ISLAMABAD: In what appears to be a sign of de-escalation in tensions between Pakistan and India, the foreign ministers of the two South Asian neighbours shook hands with each other on the sidelines of the Shanghai Cooperation Organisation’s (SCO) Council of Foreign Ministers meeting in Kyrgyzstan’s capital Bishkek on Wednesday.
Shah Mehmood Qureshi and Sushma Swaraj discussed matters of mutual interest during an informal interaction, the Foreign Office confirmed. “Swaraj complained about bitter statements and she also brought sweets so we can speak in a sweeter tone,” Qureshi was quoted as saying.
“We’ve however reiterated our desire for a peaceful resolution of all outstanding issues between the two countries,” Qureshi said, recalling that Prime Minister Imran Khan, in his first speech after winning the 2018 elections, had extended an olive branch to the neighbouring country.
Earlier, the Pakistani foreign minister presented a seven-point agenda at the SCO Council of Foreign Ministers meeting, calling on member countries to curb weapons race.
He proposed developing a regional consensus to arrest the build-up of missile defence systems by individual states or groups of states and stressed the need for keeping outer space free of weapons.
The minister also proposed setting up of a joint fund and an international framework of SCO member states to combat corruption and crime.
“SCO countries need to make collective efforts to meet the present day challenges and achieve sustainable development,” he said in his address at the plenary session of the meeting.
“An institutional framework among regional states is important to address common challenges mainly terrorism, poverty and economy through dispute resolution,” he added.
“Enduring peace and prosperity in South Asia will remain elusive without good-faith diplomacy and result-oriented dialogue.”
The minister observed that conflict resolution was important for peace and stability in the South Asian region.
“South Asia lags behind other regions in terms of regional cooperation, economic integration and connectivity and that has resulted in formidable challenges including poverty, illiteracy and disease.”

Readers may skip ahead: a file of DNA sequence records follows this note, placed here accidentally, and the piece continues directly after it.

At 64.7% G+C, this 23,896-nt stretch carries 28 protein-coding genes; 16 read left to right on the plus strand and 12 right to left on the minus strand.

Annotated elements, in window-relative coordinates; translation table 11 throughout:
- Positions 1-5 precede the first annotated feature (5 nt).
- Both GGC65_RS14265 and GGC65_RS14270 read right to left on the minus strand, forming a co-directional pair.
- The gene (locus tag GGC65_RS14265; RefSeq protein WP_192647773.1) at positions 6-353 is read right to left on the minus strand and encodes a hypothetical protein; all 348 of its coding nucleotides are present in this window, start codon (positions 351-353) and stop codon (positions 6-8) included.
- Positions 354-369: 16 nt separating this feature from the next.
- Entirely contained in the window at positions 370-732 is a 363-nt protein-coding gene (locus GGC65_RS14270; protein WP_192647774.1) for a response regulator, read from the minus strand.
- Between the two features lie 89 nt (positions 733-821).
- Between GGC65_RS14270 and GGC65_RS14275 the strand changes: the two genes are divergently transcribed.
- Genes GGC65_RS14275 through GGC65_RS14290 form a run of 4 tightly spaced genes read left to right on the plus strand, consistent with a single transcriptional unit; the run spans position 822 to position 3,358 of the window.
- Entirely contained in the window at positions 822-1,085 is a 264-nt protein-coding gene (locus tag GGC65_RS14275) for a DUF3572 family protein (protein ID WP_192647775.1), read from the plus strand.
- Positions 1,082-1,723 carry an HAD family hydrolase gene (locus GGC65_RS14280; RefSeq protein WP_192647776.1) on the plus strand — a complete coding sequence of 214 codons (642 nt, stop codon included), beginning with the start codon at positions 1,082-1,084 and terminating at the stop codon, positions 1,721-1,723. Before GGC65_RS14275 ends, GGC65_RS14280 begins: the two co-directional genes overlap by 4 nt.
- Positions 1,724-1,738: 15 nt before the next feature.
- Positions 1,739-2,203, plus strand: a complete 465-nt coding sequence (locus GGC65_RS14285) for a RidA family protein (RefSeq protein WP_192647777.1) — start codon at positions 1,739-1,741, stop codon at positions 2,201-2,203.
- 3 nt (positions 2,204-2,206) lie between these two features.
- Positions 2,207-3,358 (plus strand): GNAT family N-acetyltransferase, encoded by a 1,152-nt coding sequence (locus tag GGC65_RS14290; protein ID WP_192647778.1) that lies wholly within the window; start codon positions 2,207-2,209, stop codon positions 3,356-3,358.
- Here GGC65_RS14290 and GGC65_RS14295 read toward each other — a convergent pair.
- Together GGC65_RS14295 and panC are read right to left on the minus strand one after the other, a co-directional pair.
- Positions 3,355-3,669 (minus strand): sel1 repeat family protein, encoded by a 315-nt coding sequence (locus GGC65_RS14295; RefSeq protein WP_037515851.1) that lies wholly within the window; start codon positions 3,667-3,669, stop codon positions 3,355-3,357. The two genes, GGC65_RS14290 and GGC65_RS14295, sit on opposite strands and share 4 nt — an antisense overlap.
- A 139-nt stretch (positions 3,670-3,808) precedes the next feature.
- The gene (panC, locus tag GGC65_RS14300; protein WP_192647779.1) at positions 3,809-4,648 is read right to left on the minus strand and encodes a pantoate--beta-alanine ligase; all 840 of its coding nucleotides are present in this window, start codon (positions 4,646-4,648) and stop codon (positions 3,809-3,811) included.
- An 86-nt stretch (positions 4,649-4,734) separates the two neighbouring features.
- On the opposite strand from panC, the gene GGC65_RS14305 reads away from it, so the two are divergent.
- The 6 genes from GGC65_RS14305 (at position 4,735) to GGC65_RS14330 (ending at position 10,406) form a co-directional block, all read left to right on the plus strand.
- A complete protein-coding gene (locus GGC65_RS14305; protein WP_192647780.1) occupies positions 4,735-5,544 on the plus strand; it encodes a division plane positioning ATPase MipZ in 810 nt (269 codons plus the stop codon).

For an integrated economy, Qureshi called for setting up an SCO development fund and an SCO development bank and also finalising proposals for trade in local currencies.
Referring to the geo-strategic location of Pakistan, the minister said the China-Pakistan Economic Corridor (CPEC) Project would help in further promoting links in the region.
“The geography of the SCO region provides an opportunity for air, land and sea links connecting South with Central Asia, Middle East with China, Europe with the Far East, and Eurasia with the Sea,” he noted.
The minister said leveraging the SCO’s institutional capacity could synergise various connectivity initiatives including the Belt and Road Initiative, the Economic Cooperation Organisation and the Eurasian Economic Union.
Condemning terrorism in all its forms and manifestations including state terrorism against people under illegal occupation, the foreign minister stressed the need for addressing its root causes.
“Pakistan is among the few countries which have successfully countered terrorism,” he said.
“We are ready to share our experience and expertise with the SCO friends in dealing with terrorism.”
On peace in Afghanistan, Qureshi reiterated that Pakistan would continue to facilitate the Afghan peace process owned and led by its own people.
In a clear reference to India, he said: “Pakistan has given a message of peace by opening the Kartarpur Corridor for the Sikh community.”
He also suggested strengthening the SCO Youth Council to promote cultural understanding and said Pakistan looked forward to joining the council soon.
The foreign minister said there was a need to discuss the challenges confronting sustainable growth, environment and collective security when the leadership of SCO member states would meet in June.
He pointed out that the SCO region representing 42% of humanity, 23% of the world’s land mass and 22% of the global nominal gross domestic product was imbued with the “Shanghai Spirit”, a vision for the way forward.
“Pakistan is a product of centuries of amalgamation of foreign and local influences along with other SCO states that have been the epicentres of civilisation.